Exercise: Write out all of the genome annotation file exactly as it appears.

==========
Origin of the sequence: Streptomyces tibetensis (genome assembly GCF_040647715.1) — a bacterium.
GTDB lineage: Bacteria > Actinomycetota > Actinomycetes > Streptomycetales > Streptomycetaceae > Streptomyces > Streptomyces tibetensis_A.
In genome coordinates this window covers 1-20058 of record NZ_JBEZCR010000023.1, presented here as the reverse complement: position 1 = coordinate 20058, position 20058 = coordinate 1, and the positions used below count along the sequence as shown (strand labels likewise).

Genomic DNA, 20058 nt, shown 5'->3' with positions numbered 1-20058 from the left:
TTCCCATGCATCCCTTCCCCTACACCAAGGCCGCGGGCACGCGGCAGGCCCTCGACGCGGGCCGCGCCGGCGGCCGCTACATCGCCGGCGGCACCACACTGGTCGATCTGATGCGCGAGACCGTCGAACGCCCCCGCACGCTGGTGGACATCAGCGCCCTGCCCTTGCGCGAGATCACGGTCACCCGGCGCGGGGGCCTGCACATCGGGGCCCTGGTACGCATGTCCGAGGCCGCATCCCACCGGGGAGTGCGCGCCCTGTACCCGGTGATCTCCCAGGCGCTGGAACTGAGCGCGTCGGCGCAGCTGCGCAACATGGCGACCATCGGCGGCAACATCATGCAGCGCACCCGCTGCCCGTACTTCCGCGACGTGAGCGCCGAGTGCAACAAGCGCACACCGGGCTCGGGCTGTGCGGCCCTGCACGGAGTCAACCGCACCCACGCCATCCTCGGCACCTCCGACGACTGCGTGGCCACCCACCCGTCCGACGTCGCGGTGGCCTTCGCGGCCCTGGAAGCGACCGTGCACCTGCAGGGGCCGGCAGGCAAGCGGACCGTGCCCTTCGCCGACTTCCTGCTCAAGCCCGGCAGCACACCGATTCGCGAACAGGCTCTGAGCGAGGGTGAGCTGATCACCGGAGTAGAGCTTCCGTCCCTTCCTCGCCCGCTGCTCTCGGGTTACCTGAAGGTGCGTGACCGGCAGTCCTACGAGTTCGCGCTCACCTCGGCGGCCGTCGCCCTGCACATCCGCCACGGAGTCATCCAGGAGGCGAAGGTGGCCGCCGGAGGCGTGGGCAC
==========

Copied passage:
Origin of the sequence: Streptomyces tibetensis (genome assembly GCF_040647715.1) — a bacterium.
GTDB lineage: Bacteria > Actinomycetota > Actinomycetes > Streptomycetales > Streptomycetaceae > Streptomyces > Streptomyces tibetensis_A.
In genome coordinates this window covers 1-20058 of record NZ_JBEZCR010000023.1, presented here as the reverse complement: position 1 = coordinate 20058, position 20058 = coordinate 1, and the positions used below count along the sequence as shown (strand labels likewise).

Genomic DNA, 20058 nt, shown 5'->3' with positions numbered 1-20058 from the left:
TTCCCATGCATCCCTTCCCCTACACCAAGGCCGCGGGCACGCGGCAGGCCCTCGACGCGGGCCGCGCCGGCGGCCGCTACATCGCCGGCGGCACCACACTGGTCGATCTGATGCGCGAGACCGTCGAACGCCCCCGCACGCTGGTGGACATCAGCGCCCTGCCCTTGCGCGAGATCACGGTCACCCGGCGCGGGGGCCTGCACATCGGGGCCCTGGTACGCATGTCCGAGGCCGCATCCCACCGGGGAGTGCGCGCCCTGTACCCGGTGATCTCCCAGGCGCTGGAACTGAGCGCGTCGGCGCAGCTGCGCAACATGGCGACCATCGGCGGCAACATCATGCAGCGCACCCGCTGCCCGTACTTCCGCGACGTGAGCGCCGAGTGCAACAAGCGCACACCGGGCTCGGGCTGTGCGGCCCTGCACGGAGTCAACCGCACCCACGCCATCCTCGGCACCTCCGACGACTGCGTGGCCACCCACCCGTCCGACGTCGCGGTGGCCTTCGCGGCCCTGGAAGCGACCGTGCACCTGCAGGGGCCGGCAGGCAAGCGGACCGTGCCCTTCGCCGACTTCCTGCTCAAGCCCGGCAGCACACCGATTCGCGAACAGGCTCTGAGCGAGGGTGAGCTGATCACCGGAGTAGAGCTTCCGTCCCTTCCTCGCCCGCTGCTCTCGGGTTACCTGAAGGTGCGTGACCGGCAGTCCTACGAGTTCGCGCTCACCTCGGCGGCCGTCGCCCTGCACATCCGCCACGGAGTCATCCAGGAGGCGAAGGTGGCCGCCGGAGGCGTGGGCAC